Sunday, February 26, 2012

Carefree Arizona's Native American Fine Art, Craft & Entertainment Festival

This was a lovely day in Carefree, Arizona... Sunday 19 February 2012.  The draw for me was the Native American hoop dancing!  And what dancers we saw today.  I was lucky enough to have a front row seat, but there were challenges.

The people were GREAT.  The two shows I saw were fascinating.  You can learn more about the dancers here.

I used my Canon 7D and one lens:  the Canon 28-135mm, which gave me sufficient reach and speed for action that pretty much stayed in front of me.

As I teach and have been taught, ALWAYS look at the total photo composition.  Look not only at your subject, but your background!  On a few of the images, I had a #$%$ lousy yellow yield sign visible.  Now, many ask me how often I used Photoshop.  Not often, but when I do it is to "fix" little problems like that.  What I did on one of the shots was to add a bit of blur to the background in Photoshop, then return back to Lightroom, which I use about 95 percent of the time.

Lightroom or Photoshop?  No.  Lightroom is a MUST have used WITH Photoshop!  In fact, many pros tell me they use Lightroom and Photoshop Elements.

You can view more of my images at my Flickr site.

Happy Shooting,

Jim Patterson

La Fiesta de los Vaqueros! Tucson Rodeo Action from 18 February 2012

Opening day for the "Festival of the Cowboy" in Tucson was Saturday 18 February 2012.  I sat in the Canon section at east far end of the huge rodeo arena.  This is big time professional rodeo, and the Tucson rodeo is one of the best and oldest around.  Having spent so many years living in Tucson, this is coming home to me in a lot of ways.

The action is not that fast.  Well, compared with NASCAR!  Today I came with two lenses I would use with my Canon 7D:  the Tamron 70-200mm, which ended up being my workhorse lens; and the Tamron 200-500mm for a bit more reach when the action started out on the far side of the arena.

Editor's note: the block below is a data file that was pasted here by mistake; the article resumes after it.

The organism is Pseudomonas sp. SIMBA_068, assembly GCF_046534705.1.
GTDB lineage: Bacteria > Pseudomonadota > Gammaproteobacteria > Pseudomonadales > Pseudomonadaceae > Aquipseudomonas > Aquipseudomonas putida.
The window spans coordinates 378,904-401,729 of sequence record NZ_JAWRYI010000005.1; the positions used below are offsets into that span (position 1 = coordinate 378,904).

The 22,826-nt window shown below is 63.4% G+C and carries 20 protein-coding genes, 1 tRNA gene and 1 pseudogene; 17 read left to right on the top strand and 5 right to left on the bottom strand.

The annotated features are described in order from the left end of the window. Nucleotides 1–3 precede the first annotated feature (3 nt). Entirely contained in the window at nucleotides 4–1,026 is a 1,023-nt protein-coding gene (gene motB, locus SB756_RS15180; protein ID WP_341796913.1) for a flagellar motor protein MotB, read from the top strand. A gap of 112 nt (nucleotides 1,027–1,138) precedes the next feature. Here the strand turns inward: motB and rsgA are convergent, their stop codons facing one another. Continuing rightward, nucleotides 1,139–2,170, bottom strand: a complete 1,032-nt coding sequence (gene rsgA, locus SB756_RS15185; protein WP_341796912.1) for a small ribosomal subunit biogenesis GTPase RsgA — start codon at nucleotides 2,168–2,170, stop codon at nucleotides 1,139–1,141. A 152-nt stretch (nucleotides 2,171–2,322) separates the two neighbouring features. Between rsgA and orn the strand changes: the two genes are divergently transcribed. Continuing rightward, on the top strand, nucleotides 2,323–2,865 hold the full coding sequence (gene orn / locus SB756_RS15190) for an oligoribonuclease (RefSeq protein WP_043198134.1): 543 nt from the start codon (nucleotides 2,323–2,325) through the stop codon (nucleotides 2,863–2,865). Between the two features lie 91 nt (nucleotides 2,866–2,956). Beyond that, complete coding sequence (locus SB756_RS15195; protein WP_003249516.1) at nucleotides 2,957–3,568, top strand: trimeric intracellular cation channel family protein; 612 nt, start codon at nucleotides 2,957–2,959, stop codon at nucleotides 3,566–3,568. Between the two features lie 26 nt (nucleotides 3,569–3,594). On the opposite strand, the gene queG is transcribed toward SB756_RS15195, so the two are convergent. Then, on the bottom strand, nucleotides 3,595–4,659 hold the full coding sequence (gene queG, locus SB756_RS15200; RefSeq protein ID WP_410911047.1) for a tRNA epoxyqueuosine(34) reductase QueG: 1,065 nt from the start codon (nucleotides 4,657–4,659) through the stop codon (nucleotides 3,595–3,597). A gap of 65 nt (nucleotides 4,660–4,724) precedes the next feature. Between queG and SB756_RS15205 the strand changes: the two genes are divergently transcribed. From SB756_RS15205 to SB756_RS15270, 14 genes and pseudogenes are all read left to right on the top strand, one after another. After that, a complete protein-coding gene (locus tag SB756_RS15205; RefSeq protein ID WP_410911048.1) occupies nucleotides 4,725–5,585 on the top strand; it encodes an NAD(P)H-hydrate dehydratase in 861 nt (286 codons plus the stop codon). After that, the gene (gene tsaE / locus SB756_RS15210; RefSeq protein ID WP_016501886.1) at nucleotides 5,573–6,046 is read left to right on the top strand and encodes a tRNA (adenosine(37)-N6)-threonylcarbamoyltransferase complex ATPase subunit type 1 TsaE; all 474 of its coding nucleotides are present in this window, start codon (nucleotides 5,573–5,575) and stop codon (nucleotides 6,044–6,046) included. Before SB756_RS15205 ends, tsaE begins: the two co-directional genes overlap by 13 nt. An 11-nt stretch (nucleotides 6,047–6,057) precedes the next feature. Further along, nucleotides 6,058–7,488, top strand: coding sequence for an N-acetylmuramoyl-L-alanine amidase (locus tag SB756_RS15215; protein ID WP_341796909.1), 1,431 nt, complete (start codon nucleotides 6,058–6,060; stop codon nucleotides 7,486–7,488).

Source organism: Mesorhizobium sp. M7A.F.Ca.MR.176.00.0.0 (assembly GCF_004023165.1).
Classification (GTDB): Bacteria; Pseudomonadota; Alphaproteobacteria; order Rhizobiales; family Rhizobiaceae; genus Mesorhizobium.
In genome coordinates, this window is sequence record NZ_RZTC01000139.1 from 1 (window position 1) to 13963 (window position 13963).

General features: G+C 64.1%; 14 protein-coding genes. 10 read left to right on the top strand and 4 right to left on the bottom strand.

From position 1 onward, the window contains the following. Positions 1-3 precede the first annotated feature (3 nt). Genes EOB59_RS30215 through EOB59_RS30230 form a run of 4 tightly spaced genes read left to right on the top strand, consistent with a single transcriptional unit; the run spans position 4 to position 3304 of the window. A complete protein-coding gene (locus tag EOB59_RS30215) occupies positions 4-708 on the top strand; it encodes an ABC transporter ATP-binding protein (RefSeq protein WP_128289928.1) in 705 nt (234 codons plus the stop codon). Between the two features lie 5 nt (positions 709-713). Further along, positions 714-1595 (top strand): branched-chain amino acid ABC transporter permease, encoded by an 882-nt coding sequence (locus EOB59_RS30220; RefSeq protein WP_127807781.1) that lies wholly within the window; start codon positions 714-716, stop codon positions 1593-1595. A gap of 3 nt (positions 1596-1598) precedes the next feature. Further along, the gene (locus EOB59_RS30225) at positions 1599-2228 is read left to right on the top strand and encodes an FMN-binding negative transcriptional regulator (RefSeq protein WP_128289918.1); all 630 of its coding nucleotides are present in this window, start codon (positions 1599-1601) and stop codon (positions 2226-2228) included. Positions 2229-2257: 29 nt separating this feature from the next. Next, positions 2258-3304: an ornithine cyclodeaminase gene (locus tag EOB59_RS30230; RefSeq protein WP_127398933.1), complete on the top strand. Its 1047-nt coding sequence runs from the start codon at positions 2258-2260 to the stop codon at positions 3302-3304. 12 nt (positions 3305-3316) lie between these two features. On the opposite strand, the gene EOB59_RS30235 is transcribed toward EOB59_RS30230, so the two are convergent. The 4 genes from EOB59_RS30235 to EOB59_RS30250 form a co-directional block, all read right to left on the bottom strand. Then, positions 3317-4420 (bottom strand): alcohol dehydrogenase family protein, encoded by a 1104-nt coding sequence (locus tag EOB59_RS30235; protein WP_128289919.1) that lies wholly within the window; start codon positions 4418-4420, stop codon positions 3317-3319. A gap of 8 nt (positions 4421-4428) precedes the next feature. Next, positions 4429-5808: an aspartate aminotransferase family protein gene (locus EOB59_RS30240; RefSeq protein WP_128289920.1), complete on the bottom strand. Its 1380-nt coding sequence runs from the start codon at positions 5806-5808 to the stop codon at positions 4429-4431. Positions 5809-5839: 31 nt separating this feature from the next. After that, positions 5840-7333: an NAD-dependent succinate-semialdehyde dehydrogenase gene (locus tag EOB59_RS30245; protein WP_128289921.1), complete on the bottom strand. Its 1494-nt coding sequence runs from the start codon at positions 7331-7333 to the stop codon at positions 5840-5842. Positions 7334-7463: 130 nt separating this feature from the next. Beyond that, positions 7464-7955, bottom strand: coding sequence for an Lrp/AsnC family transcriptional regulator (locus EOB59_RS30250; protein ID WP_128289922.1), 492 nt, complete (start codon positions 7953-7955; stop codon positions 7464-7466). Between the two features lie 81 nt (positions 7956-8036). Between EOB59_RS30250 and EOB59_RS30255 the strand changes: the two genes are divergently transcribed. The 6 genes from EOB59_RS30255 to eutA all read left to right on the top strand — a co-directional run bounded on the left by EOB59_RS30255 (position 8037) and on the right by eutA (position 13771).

I used aperture priority, low f/stop (wide open aperture) for the most part, and shutter speed of 1/500th and above to freeze the action.  I also used "back button" focusing on my Canon 7D.

My biggest enemy today?  DUST of course!  Now, compared to last years' rodeo, the dust problem was far less of a problem, but it still WAS a problem.  Last year, a strong wind (with sand) blew directly in my face the whole time, making changing lenses impossible.  This year, I just changed lenses by bending down away from the arena field.  No dust spots!

You can see all of my shots of the 2012 Tucson Rodeo at my Flickr page at

Happy Shooting,

Jim Patterson

Paparazzi at the Ballpark!

I had many of my Photoshop students join me Thursday 23 February 2012 for what I called "Paparazzi at the Ballpark."  In this case, it was to photograph our own Paradise Valley Community College Pumas as they hosted the Thompson River College team from Kamloops, British Columbia.

I gave my students the option to learn about Photoshop editing their own photos.  I find that works a lot better than merely editing the photos of another from the textbook examples.  

Although the day was not as wildly popular as I had hoped, we did have a chance at taking photos in the field with all of its challenges.  Special thanks to PVCC Coach Solis and Athletic Director Silcox for giving us on-the-field access before the game.  During the game, we were confronted with a huge problem of shooting through the chain link fence!  That little challenge rendered many of my photos useless, but I had some work arounds.

I shot using a Canon 7D.  On this day, I brought three lenses:  the Canon 28-135mm for on field close ups, the Tamron 70-200mm, and the Tamron 200-500mm.  

Frustrated with trying to shoot through the fence, I saw a berm that could take me over the eight foot high outfield fence, so I walked out to right field and mounted my Canon 7D and Tamron 200-500mm on my Manfrotto monopod.  I was able to get some good shots unobstructed by a #$%$ fence!  The challenge here is camera shake at the longest focal lengths, so I set my shutter speed to around 1/1000 of a second.  

In a perfect world, I'd have loved to be in a cherry picker high above the action!

I set up a group page on Flickr for my students to post photos of this day.  It is located at

Happy Shooting,

Jim Patterson